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On GMOs, France becoming scientific backwater

The GLP curated this excerpt as part of a daily selection of biotechnology-related news, opinion and analysis.

France does not walk in the footsteps of Norman Borlaug. Half a century of rising farm productivity has let France forget the importance of plant breeding. We may not suffer from food shortages but farmers face major economic and agronomic challenges. Modern plant biotechnology can address them in an environmentally friendly way, so why not use it along with other environmentally sustainable techniques? Alas in France, politics has replaced science-based decision making.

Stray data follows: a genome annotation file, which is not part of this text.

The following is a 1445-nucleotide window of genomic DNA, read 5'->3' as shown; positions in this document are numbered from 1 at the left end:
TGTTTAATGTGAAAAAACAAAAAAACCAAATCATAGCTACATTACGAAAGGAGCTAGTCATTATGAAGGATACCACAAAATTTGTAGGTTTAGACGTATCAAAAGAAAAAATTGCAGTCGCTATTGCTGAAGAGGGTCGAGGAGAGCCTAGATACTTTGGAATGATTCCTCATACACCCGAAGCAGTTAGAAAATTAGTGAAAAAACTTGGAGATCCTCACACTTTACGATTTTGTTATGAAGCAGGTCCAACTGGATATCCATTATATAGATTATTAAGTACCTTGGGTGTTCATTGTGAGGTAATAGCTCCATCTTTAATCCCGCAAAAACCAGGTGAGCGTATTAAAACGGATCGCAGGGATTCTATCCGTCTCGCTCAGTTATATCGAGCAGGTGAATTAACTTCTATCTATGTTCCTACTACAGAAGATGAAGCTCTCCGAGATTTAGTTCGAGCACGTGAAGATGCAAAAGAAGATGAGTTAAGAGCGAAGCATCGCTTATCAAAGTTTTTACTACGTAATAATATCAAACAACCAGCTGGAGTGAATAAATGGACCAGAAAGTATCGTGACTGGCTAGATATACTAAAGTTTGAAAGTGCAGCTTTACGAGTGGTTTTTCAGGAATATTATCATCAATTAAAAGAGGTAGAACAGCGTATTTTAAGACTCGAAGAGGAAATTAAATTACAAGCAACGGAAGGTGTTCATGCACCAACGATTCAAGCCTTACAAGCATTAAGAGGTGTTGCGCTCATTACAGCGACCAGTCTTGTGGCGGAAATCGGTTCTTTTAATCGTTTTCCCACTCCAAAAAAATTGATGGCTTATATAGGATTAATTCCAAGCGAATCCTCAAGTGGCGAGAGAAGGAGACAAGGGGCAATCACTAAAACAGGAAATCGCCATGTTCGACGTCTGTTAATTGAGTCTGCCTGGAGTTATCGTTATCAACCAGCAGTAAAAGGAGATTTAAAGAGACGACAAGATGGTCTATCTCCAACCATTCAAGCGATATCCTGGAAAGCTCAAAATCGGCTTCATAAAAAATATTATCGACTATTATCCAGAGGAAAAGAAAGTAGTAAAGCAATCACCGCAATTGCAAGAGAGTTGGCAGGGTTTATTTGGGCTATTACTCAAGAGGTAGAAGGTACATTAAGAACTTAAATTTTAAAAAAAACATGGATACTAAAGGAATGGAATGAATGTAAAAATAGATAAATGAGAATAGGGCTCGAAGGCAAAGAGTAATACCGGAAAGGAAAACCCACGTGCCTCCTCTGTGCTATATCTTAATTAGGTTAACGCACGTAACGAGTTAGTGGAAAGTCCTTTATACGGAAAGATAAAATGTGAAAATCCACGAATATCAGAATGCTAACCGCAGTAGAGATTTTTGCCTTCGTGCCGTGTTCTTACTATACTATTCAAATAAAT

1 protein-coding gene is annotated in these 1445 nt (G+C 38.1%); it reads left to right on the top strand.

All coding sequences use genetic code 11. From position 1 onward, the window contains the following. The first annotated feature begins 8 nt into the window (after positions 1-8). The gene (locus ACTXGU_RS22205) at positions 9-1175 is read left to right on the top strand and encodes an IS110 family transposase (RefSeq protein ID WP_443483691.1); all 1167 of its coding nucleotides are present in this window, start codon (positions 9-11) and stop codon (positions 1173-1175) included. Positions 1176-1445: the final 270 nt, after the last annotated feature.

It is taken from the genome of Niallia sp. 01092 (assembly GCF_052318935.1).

In 2007 President Sarkozy’s government organized a phony “debate” on the environment. Invited participants included several green activists but science was not given a role in this highly political play. The government had agreed in advance to ban GMO cultivation. The deal was that in return, green organisations would take nuclear power off their agenda. French farmers were the losers. They had been increasing their cultivation of GM maize, a variety with inbuilt insect-resistance, since 2005. But they lacked the political clout to combat the decision.

Read the full, original story: France fails science test: How politics beat reason.

 

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